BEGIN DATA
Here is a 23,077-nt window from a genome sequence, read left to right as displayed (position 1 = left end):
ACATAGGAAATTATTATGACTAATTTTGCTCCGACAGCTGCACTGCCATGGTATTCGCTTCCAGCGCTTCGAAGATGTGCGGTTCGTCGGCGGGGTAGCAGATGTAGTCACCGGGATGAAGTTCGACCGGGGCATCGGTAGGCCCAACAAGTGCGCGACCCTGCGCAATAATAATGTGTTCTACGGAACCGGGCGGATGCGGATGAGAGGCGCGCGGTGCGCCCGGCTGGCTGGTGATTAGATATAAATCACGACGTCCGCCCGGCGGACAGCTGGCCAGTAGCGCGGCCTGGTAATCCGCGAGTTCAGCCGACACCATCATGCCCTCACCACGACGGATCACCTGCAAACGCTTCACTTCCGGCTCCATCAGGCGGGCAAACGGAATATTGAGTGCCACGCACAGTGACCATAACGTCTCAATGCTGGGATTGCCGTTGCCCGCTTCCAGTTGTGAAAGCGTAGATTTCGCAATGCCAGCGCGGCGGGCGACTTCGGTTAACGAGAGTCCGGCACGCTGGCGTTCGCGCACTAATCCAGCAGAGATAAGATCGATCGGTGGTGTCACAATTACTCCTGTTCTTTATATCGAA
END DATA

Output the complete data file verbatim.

Here is a 23,077-nt window from a genome sequence, read left to right as displayed (position 1 = left end):
ACATAGGAAATTATTATGACTAATTTTGCTCCGACAGCTGCACTGCCATGGTATTCGCTTCCAGCGCTTCGAAGATGTGCGGTTCGTCGGCGGGGTAGCAGATGTAGTCACCGGGATGAAGTTCGACCGGGGCATCGGTAGGCCCAACAAGTGCGCGACCCTGCGCAATAATAATGTGTTCTACGGAACCGGGCGGATGCGGATGAGAGGCGCGCGGTGCGCCCGGCTGGCTGGTGATTAGATATAAATCACGACGTCCGCCCGGCGGACAGCTGGCCAGTAGCGCGGCCTGGTAATCCGCGAGTTCAGCCGACACCATCATGCCCTCACCACGACGGATCACCTGCAAACGCTTCACTTCCGGCTCCATCAGGCGGGCAAACGGAATATTGAGTGCCACGCACAGTGACCATAACGTCTCAATGCTGGGATTGCCGTTGCCCGCTTCCAGTTGTGAAAGCGTAGATTTCGCAATGCCAGCGCGGCGGGCGACTTCGGTTAACGAGAGTCCGGCACGCTGGCGTTCGCGCACTAATCCAGCAGAGATAAGATCGATCGGTGGTGTCACAATTACTCCTGTTCTTTATATCGAA